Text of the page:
Friday, June 23, 2006

Binge There Done That.

Its always fascinating to get outsiders view of your country and the Jerusalem Post’s perspective is probably as detached as any. The author of this piece was tasked with finding examples of successful small nations, which might offer Israelis clues as how to grow their own economy, Oy vey!

Two more different nations than the Swiss and the Irish would be difficult to imagine. If they can both achieve success, and maybe even happiness, by going their own different ways - then good luck to both of them. The real question is whether the Irish approach can hold up over the long term - and the answer is quite likely negative. The Irish are flush with the cheap and easy money that the single currency has provided them, thanks mainly to German frugality, and they seem intent on blowing it. In addition to flashy spending of the usual sort - the rate of ownership of BMWs and Mercedes in Ireland is higher than in Germany - they are hooked on a crazed binge of property buying. This encompasses both their own real estate - so that derelict barns in remote country villages fetch six-figure euro prices - and others' too, especially in the developing East European countries, from Poland down to Bulgaria.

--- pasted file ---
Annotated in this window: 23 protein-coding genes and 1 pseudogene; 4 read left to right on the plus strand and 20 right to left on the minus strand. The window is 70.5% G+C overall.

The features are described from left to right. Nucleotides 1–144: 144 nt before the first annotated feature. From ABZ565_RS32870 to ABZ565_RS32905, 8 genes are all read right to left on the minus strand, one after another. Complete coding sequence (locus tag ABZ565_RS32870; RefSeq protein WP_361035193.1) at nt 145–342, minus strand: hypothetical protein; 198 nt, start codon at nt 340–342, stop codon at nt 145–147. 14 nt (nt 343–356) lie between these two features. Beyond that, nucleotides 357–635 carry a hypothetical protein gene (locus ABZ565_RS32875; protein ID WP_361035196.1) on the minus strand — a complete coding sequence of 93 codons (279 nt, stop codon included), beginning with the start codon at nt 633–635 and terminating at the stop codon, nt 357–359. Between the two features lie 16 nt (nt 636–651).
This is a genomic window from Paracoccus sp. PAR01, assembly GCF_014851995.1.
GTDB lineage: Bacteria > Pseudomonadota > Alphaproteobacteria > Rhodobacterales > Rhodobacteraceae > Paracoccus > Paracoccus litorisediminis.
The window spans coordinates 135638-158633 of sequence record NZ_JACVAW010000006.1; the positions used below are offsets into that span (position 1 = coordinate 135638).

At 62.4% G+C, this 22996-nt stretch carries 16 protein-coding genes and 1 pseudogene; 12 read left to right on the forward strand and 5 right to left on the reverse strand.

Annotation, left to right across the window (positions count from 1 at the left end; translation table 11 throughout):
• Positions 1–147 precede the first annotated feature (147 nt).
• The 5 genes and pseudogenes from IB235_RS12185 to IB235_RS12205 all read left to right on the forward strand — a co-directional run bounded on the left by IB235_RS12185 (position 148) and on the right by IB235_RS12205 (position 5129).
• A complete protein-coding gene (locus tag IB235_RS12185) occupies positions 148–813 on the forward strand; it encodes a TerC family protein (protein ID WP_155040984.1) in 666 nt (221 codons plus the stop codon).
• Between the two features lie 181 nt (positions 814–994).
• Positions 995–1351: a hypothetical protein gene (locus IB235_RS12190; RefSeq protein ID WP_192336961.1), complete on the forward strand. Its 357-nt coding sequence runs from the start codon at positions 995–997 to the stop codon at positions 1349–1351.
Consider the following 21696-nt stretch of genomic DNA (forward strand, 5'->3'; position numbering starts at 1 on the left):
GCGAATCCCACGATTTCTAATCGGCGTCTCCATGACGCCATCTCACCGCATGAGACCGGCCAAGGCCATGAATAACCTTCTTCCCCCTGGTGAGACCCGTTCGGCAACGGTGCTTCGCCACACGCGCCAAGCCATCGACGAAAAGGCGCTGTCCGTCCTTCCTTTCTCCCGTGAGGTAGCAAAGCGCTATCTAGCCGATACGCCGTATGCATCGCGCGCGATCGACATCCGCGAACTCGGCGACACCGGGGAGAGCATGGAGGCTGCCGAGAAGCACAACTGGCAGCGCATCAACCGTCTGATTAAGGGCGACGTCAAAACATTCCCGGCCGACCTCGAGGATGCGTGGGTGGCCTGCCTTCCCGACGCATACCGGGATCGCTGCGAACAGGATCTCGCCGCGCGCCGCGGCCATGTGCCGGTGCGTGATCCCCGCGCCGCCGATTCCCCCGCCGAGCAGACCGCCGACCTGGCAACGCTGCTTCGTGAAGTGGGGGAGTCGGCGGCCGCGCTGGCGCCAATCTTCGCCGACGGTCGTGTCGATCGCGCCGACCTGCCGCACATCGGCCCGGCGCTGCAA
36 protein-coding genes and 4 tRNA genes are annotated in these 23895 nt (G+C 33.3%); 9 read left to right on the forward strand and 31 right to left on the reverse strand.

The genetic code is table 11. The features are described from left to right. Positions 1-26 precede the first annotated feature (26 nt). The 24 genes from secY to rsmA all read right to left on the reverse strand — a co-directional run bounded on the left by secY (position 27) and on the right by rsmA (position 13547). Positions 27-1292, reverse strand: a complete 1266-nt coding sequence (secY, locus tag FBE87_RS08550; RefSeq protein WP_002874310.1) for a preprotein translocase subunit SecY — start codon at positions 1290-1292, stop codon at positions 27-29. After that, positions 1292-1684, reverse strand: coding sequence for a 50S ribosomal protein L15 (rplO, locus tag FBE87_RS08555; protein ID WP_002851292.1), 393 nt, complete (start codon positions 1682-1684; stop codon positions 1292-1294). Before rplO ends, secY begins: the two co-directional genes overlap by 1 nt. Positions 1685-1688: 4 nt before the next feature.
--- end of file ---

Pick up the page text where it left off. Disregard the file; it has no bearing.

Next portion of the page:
Meanwhile, with regard to its infrastructure, Ireland itself remains decades, in some respects generations, behind its West European peers. Israel, itself a laggard, is a paragon compared to the ballyhooed Irish (remember Bibi's extolling of Irish achievements?). Their road network is like ours was 15 years ago, before we began spending money on it, and their rail network seems to be unchanged from 50 years ago. As for Dublin airport, the old terminal at Ben-Gurion on a bad day in August was a positive experience, by comparison.

Fine houses, fancy cars no roads. That's short-termism run amok, a feel-good formula leading nowhere. The Swiss may not know much about feel-good fixes and they may be unfriendly and cold, but they are the world experts on protecting and enhancing the wealth they steadily accrue. As ever, they are much the safer bet.


Anonymous said...

Rail network looks like it hasn't changed in fifty years?

i have to take issue with that. Fifty yars ago we had a traing service to my home town, Navan, and Kells, Kingscourt and beyond. Now we have a promise of a service by 2015 (this is after previous promises of 2004, 2006, 2009...

Duplex said...

Hadn't spotted that glaring error, we probably did have a better rail infrastructure half a century ago . But why Navan commuters don't hop on top of those cement trains (3rd world style) is beyond me.